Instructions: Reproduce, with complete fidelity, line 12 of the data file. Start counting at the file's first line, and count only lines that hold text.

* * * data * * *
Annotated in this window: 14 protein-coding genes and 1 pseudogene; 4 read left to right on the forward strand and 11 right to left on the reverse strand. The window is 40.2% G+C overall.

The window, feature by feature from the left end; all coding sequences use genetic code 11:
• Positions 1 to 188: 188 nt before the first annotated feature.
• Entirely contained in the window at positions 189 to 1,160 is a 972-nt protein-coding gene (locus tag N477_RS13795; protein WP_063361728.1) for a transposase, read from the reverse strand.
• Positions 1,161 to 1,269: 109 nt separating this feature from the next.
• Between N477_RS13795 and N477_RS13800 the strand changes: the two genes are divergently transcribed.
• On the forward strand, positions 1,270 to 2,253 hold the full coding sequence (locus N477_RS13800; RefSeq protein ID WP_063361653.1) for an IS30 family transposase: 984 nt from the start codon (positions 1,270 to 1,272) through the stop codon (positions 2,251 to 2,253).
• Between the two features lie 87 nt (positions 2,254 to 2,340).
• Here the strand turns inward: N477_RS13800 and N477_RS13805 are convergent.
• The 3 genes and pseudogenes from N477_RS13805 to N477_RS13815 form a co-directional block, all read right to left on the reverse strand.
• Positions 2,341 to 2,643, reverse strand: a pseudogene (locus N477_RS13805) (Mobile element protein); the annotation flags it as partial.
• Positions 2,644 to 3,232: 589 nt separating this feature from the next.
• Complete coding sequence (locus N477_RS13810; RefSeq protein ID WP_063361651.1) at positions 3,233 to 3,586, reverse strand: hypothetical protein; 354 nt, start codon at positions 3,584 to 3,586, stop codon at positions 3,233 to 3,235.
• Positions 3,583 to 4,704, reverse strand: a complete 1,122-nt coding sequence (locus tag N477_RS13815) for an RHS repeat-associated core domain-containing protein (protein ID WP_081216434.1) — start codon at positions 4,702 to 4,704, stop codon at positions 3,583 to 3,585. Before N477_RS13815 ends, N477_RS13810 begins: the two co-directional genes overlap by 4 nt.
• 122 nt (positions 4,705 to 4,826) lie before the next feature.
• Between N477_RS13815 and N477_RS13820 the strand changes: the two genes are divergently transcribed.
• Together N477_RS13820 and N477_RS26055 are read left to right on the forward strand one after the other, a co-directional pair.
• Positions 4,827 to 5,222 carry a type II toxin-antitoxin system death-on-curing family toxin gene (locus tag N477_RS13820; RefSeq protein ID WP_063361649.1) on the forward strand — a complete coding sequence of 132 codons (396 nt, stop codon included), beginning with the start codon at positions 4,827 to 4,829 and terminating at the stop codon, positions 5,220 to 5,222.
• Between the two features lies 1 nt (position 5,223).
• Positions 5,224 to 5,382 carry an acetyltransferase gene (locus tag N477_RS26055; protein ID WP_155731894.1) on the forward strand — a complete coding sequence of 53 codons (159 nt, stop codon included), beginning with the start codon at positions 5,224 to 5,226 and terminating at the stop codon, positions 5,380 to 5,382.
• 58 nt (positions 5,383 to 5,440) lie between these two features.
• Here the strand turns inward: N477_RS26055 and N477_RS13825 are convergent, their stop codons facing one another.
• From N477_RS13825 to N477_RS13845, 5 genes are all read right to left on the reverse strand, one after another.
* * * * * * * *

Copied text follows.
• Positions 2,644 to 3,232: 589 nt separating this feature from the next.